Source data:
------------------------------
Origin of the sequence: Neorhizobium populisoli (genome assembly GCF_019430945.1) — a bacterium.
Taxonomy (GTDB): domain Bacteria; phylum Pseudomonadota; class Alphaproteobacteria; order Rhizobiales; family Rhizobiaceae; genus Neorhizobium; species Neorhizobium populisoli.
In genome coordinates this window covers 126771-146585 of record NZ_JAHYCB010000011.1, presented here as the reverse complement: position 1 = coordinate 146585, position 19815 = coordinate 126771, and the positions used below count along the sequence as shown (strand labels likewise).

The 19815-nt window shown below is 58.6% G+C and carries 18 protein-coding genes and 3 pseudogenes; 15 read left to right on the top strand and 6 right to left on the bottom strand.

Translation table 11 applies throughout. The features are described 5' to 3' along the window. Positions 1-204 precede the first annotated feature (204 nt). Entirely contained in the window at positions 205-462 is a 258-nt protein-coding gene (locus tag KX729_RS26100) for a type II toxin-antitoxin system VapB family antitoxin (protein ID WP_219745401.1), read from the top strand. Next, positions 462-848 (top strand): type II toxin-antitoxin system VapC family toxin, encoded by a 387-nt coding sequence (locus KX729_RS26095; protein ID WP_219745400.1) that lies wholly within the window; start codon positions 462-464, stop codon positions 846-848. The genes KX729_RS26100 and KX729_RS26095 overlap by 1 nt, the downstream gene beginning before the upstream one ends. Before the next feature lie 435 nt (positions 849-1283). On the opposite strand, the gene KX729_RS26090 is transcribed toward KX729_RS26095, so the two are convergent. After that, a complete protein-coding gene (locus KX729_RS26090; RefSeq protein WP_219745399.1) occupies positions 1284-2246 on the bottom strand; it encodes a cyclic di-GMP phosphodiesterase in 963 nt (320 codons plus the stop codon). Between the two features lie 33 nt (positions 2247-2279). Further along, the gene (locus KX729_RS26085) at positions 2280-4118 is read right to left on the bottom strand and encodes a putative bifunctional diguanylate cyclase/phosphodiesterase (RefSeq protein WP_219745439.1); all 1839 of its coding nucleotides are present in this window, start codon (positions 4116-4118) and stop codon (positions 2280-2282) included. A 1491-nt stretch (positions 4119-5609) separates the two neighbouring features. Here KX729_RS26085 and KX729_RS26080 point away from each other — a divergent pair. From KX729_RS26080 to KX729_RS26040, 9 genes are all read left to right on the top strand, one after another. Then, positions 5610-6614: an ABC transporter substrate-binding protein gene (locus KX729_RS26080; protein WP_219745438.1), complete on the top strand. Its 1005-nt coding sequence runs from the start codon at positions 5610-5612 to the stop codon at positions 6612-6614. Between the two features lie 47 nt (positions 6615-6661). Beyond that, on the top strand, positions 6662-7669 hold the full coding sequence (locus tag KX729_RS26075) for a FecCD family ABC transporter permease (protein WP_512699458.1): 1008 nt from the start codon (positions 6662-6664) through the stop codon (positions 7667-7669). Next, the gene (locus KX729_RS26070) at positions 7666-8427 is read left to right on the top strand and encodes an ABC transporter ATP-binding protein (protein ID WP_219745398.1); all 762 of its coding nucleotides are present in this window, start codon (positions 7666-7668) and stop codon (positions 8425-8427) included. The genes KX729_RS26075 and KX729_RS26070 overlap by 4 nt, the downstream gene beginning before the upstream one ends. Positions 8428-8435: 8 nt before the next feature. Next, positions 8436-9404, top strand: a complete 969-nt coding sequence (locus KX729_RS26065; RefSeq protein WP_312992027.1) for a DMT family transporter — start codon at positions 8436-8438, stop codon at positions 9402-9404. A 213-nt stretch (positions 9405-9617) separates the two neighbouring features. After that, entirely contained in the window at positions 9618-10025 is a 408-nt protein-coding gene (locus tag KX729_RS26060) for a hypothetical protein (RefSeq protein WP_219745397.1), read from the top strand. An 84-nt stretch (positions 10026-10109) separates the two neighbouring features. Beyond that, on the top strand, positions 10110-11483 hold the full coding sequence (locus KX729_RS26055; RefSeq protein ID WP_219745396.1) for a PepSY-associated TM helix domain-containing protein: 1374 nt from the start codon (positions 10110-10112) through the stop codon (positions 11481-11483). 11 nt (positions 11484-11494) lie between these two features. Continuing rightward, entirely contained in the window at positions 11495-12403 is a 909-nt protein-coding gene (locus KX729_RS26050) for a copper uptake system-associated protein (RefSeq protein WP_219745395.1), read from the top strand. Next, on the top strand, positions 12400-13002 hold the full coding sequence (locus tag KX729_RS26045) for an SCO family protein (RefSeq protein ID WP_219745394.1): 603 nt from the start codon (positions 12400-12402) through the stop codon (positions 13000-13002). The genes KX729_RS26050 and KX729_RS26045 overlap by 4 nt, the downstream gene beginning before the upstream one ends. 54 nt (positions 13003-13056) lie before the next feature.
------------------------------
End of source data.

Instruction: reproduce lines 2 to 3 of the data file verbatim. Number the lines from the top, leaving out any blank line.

Taxonomy (GTDB): domain Bacteria; phylum Pseudomonadota; class Alphaproteobacteria; order Rhizobiales; family Rhizobiaceae; genus Neorhizobium; species Neorhizobium populisoli.
In genome coordinates this window covers 126771-146585 of record NZ_JAHYCB010000011.1, presented here as the reverse complement: position 1 = coordinate 146585, position 19815 = coordinate 126771, and the positions used below count along the sequence as shown (strand labels likewise).